Pushing Turns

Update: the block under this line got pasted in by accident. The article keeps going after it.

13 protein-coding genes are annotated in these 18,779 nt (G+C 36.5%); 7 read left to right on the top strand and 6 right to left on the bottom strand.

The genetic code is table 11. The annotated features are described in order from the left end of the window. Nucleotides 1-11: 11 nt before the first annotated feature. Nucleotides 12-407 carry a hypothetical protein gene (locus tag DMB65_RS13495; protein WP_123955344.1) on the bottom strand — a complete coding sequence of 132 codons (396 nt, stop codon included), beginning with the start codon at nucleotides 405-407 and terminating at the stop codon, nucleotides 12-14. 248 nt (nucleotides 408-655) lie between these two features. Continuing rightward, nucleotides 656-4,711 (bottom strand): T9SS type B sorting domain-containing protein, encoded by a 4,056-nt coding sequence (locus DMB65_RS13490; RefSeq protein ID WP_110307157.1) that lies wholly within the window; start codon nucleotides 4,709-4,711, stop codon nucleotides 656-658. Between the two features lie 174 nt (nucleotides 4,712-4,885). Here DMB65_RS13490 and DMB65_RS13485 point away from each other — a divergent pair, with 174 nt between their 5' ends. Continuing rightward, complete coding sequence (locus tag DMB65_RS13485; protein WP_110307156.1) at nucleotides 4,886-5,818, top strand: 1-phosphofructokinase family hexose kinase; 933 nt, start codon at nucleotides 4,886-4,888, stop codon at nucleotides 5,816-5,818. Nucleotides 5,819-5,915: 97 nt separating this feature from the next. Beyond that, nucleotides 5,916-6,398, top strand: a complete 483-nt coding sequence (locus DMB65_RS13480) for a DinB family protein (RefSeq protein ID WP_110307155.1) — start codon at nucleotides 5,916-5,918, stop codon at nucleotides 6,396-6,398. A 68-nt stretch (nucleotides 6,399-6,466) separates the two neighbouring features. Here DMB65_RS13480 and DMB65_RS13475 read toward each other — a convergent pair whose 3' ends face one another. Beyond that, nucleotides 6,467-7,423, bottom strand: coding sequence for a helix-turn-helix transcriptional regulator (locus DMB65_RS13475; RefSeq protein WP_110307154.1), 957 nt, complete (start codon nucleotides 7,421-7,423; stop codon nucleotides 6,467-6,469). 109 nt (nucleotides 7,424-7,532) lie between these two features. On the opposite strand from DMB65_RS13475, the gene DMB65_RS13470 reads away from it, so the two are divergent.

For the beginner, your initial understanding of the turn is base upon the pull of one line; however, just the opposite is also true. You can also push one line in order to turn the kite. The kite turns when there is a difference in line length created by your actions, resulting in an angling of the kite’s wings. There are two key points to understanding regarding the push turn. First, it is critical to note that a pushed turned results in a turn  of the opposite direction from the pulled. For example, if I pull my left line, the kite turns to the left. But if I were to push the left line, the kite turns to the right. Why? Because in this left hand push step, the lines are actually in the same arrangement as if you pulled your right line. Second, you can produce snappier turns by using the push turn method. Actually the flyer’s actions make it look more like a “punch” turn. By pushing one hand out and bringing it back to your neutral position, you are starting and stopping the turn with precision. With practice, you should be able to snap 90º turns using this method. Start with two linked punches and gradually work your way to punching out a square. Yes, when the kite’s nose is pointing downward and flying quickly, it can be unsettling. Just remember to continue to punch out the turn. Starting high in the sky will certainly help. Once you become comfortable with this punch turn approach, try to snap a 90º turn with a pull.  Here’s a source for flying pattern ideas that rely upon punch turns. https://reeddesign.co.uk/kites/iskcb/index.html#MI

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